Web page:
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Old 11-30-2010, 05:01 PM   #1
amrmedic
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Default Belgian Strong Blonde Question

Hey

I plan on brewing a Belgian Strong Blonde Ale this week. I went to a new LHBS, so they didnt have everything I wanted so I had to compromise.

Tell me what you think of the recipe and my main question is what is a good temp to target for during a single infusion mash. Also, when is the best time to add the sugar? I have never brewed a Belgian before.

Thanks

11 lb Belgian Pils
1 lb Munich
8 oz Aromatic
2 lb Belgian Candy Sugar

1 oz Hersbrucker at 60
.4 oz Saaz at 30
.4 EKG at 15

I wanted Wyeast Belgian Strong Ale yeast, but they didnt have it. Actually I had to settle for Wyeast Trappist 3787. I also had to settle on those hops.

I spoke to them, and since they are new, they are trying to feel out what their customers want and trying to stock up based on that, so hopefully in the future I wont have to settle.

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Old 11-30-2010, 06:34 PM   #2
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Mash temp depends on how dry you want the final product to be. I'd say 149/150* for a "to style" dryness.

I like to add the sugar after primary fermentation is almost done. Subtract a liter or two from your water amount, enough to dissolve the sugar, and add later. The theoretical solubility of sugar is about 200g/ml, which for the metrically challenged is about 4pounds/quart. This would result in a very thick syrup, so I'd recommend at least double/quadruple the amount of water, or 1 or 2 quarts for your 2 pounds of sugar.

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Old 11-30-2010, 08:39 PM   #3
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I kind of prefer the Jamil philosophy when going for the Belgian Golden Strong. Simple grain bill, fermented bone dry. So... Pils + Sugar + not more than another 6-8 oz total of anything else. Mash low and long.

In my mind, if ya start adding the aromatics and maltier base grains, you're getting into Tripel territory. Unless, of course that's what you want. But that recipe above should make a plenty fine beer. Give me some.

Ditto to adding the sugar at the tail end of fermentation. Definitely the way to go. No reason not to, and probably some very good reasons to do.

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Old 11-30-2010, 08:41 PM   #4
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Can you add the sugar after the boil? Does it affect the beer when the sugar is added. I remember my chemistry and you can use a smaller amount if water and create a super saturated solution by heating the water forcing more moleces of the sugar into solution. Thats why I was thinking of adding it while the wort is hot.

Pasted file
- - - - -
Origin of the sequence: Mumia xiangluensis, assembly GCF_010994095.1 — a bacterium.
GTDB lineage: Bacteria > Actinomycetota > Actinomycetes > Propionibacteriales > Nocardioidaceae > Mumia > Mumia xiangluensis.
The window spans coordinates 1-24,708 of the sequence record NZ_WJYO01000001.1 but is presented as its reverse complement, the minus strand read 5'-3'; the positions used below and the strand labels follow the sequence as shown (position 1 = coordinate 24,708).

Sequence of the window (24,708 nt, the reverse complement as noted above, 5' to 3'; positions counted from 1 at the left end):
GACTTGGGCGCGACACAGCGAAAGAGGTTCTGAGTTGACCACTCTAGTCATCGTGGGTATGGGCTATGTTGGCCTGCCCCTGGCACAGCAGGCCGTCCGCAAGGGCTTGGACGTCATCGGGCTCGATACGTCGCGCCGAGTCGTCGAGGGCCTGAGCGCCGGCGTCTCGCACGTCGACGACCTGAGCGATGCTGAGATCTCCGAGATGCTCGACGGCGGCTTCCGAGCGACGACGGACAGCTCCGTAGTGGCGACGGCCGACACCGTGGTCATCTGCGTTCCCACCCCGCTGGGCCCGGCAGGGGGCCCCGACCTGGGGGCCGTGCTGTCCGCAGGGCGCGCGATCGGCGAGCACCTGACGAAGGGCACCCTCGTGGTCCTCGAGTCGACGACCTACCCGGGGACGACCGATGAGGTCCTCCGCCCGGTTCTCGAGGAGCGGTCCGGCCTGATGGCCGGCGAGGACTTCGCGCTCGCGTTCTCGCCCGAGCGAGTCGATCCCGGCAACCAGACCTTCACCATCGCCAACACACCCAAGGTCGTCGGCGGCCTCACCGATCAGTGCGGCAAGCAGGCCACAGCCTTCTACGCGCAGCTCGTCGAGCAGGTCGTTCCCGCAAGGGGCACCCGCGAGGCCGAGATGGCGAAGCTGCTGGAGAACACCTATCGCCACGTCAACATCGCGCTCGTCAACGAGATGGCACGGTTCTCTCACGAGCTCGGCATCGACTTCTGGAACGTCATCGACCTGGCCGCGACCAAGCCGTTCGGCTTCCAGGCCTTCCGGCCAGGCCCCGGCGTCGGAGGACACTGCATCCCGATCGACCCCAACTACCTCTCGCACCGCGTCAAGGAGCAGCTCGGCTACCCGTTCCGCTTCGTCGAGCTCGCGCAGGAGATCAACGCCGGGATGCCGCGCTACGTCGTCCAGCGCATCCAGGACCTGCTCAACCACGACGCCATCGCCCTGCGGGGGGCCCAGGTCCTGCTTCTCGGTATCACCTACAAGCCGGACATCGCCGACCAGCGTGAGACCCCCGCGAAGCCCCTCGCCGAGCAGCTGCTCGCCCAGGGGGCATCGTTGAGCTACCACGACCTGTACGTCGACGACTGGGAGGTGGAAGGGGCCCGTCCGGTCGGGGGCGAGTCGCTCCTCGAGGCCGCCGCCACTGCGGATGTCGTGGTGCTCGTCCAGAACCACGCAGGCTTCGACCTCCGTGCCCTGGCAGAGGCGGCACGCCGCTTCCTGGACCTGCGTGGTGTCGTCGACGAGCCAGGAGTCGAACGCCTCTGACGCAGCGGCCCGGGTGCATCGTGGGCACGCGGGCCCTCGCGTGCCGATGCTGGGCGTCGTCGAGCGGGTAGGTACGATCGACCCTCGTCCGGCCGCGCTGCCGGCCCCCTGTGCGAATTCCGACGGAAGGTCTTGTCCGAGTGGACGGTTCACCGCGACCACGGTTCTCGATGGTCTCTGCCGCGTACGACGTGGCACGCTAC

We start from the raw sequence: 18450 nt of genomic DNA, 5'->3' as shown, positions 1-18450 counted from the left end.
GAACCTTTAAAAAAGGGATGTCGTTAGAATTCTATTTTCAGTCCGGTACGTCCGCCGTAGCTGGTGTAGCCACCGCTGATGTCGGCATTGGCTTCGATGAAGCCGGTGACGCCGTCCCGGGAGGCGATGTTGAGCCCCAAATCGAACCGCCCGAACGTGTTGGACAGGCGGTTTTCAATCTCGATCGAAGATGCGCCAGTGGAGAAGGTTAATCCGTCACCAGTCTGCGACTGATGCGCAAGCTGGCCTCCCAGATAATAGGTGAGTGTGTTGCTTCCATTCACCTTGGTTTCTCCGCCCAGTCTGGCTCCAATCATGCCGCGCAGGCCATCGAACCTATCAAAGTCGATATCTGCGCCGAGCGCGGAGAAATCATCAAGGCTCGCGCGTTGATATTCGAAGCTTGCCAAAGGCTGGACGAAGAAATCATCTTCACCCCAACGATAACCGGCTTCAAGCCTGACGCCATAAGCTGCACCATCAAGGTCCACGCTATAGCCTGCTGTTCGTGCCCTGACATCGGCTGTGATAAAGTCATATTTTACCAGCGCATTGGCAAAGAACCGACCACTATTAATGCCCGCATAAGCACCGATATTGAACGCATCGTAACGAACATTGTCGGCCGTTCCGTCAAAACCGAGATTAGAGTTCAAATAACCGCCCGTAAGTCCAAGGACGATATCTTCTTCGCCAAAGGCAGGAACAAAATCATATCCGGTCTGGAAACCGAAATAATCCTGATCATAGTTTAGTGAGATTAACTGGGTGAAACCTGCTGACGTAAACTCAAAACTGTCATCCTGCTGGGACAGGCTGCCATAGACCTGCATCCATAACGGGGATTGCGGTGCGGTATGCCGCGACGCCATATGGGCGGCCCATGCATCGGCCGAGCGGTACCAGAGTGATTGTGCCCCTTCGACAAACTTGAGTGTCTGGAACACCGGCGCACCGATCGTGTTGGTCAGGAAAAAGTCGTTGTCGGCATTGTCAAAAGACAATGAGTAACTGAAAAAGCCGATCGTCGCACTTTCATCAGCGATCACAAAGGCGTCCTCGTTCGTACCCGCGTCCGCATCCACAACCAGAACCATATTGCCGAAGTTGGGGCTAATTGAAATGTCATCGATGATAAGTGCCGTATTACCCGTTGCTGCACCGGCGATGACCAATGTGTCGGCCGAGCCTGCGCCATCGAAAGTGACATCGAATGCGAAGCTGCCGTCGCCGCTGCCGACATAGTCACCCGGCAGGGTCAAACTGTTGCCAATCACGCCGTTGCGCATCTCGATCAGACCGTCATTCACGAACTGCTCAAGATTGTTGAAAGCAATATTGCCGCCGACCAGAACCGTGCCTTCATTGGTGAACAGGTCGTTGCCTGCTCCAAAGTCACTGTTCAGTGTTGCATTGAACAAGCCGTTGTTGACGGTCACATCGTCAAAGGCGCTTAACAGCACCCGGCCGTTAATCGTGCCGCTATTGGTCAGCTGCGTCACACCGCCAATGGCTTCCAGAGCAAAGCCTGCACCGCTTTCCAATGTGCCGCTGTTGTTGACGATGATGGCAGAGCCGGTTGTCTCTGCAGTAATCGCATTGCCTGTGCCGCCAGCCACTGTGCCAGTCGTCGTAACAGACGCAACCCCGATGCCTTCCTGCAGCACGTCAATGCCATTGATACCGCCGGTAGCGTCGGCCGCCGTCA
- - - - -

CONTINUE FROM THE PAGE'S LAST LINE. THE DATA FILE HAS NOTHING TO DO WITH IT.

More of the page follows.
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Old 11-30-2010, 08:50 PM   #5
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Yeast, like every other creature on the planet, are lazy. It'll eat the simplest sugars first.

The risk you run by adding a large amount of simple sugars at the front end is yeast that eats the easy sugars first, and then becomes unable to finish eating the maltose. Yeast fed only simple sugar lose their ability to process maltose within a couple generations.

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Old 11-30-2010, 09:29 PM   #6
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That makes sense. Thanks for the info.

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Old 12-01-2010, 01:12 AM   #7
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My recipe uses a little wheat, munich and aromatic. Just enough to develop a little complexity (and head retention in the case of the wheat).

I added the sugar in the boil 10 min before flameout. I've done this every time I've used straight sugar in beer. I've never had a problem with stuck fermentation. I know many people do go for a secondary fermentation by adding the sugar directly to the fermenter after the initial fermentation ends. My thought would be to add some yeast nutrient to make sure the yeast have enough nutrient to ferment the sugar out.

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Old 12-01-2010, 11:41 AM   #8
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Quote:
Originally Posted by amrmedic View Post
Hey

Belgian Strong Blonde Ale

Tell me what you think of the recipe and my main question is what is a good temp to target for during a single infusion mash. Also, when is the best time to add the sugar? I have never brewed a Belgian before.
Recipe is fine for a Blond- Strong Blond but drop .5 - 1lb of sugar, depending on your efficiency
add sugar during boil

I do alot of Belgian beer and always add sugar in boil and never have problems with fermentation/ attenuation.
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